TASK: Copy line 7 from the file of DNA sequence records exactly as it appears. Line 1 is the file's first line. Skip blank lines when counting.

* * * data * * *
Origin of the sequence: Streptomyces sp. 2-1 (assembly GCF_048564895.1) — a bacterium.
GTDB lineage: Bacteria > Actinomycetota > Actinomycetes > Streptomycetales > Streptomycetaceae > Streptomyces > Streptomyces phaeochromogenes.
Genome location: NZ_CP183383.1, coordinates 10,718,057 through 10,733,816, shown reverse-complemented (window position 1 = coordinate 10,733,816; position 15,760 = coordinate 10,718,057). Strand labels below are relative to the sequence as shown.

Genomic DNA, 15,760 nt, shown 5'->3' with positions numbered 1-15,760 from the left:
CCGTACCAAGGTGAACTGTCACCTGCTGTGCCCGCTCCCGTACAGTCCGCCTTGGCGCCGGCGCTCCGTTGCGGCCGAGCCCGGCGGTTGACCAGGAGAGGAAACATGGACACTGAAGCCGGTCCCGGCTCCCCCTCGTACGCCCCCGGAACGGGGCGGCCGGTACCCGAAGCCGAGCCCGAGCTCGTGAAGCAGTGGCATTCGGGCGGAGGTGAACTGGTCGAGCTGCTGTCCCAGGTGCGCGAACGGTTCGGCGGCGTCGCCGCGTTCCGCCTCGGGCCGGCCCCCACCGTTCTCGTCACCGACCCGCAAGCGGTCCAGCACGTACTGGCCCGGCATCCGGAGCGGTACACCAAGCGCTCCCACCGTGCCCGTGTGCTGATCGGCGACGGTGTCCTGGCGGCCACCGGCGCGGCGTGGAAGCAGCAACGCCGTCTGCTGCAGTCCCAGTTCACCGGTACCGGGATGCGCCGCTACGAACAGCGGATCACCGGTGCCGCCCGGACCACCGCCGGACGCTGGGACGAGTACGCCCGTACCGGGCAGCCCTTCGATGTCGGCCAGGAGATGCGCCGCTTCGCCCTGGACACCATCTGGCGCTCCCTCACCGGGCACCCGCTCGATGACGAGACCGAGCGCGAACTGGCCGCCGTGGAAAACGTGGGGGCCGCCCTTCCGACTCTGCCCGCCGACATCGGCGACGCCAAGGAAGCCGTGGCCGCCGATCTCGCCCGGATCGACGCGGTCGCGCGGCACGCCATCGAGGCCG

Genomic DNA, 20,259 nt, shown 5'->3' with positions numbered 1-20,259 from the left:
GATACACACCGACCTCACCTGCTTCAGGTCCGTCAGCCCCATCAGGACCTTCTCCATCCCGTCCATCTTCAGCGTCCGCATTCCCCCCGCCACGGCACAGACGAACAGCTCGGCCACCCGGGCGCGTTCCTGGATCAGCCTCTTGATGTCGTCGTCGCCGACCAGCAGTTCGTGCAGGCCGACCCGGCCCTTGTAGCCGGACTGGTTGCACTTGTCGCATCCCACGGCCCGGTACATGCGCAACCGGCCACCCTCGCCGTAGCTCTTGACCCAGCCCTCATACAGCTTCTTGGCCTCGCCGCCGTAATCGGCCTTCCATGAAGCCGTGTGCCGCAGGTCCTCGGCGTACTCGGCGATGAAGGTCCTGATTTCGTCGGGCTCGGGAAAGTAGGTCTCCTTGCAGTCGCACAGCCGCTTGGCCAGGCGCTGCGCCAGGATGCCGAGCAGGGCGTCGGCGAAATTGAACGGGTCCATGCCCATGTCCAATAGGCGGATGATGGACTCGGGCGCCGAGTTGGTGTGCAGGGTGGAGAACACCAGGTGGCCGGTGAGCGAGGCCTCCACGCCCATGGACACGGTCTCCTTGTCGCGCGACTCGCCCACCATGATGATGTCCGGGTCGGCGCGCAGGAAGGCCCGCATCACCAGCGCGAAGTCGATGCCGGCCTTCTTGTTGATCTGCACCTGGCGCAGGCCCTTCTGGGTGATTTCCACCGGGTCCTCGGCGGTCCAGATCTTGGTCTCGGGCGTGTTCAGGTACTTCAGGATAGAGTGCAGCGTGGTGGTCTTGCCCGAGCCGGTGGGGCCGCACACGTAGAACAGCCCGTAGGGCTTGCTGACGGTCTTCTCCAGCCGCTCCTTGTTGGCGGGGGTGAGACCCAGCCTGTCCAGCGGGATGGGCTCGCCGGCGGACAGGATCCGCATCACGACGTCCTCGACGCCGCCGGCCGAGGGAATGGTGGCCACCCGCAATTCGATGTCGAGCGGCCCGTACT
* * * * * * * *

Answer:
GATACACACCGACCTCACCTGCTTCAGGTCCGTCAGCCCCATCAGGACCTTCTCCATCCCGTCCATCTTCAGCGTCCGCATTCCCCCCGCCACGGCACAGACGAACAGCTCGGCCACCCGGGCGCGTTCCTGGATCAGCCTCTTGATGTCGTCGTCGCCGACCAGCAGTTCGTGCAGGCCGACCCGGCCCTTGTAGCCGGACTGGTTGCACTTGTCGCATCCCACGGCCCGGTACATGCGCAACCGGCCACCCTCGCCGTAGCTCTTGACCCAGCCCTCATACAGCTTCTTGGCCTCGCCGCCGTAATCGGCCTTCCATGAAGCCGTGTGCCGCAGGTCCTCGGCGTACTCGGCGATGAAGGTCCTGATTTCGTCGGGCTCGGGAAAGTAGGTCTCCTTGCAGTCGCACAGCCGCTTGGCCAGGCGCTGCGCCAGGATGCCGAGCAGGGCGTCGGCGAAATTGAACGGGTCCATGCCCATGTCCAATAGGCGGATGATGGACTCGGGCGCCGAGTTGGTGTGCAGGGTGGAGAACACCAGGTGGCCGGTGAGCGAGGCCTCCACGCCCATGGACACGGTCTCCTTGTCGCGCGACTCGCCCACCATGATGATGTCCGGGTCGGCGCGCAGGAAGGCCCGCATCACCAGCGCGAAGTCGATGCCGGCCTTCTTGTTGATCTGCACCTGGCGCAGGCCCTTCTGGGTGATTTCCACCGGGTCCTCGGCGGTCCAGATCTTGGTCTCGGGCGTGTTCAGGTACTTCAGGATAGAGTGCAGCGTGGTGGTCTTGCCCGAGCCGGTGGGGCCGCACACGTAGAACAGCCCGTAGGGCTTGCTGACGGTCTTCTCCAGCCGCTCCTTGTTGGCGGGGGTGAGACCCAGCCTGTCCAGCGGGATGGGCTCGCCGGCGGACAGGATCCGCATCACGACGTCCTCGACGCCGCCGGCCGAGGGAATGGTGGCCACCCGCAATTCGATGTCGAGCGGCCCGTACT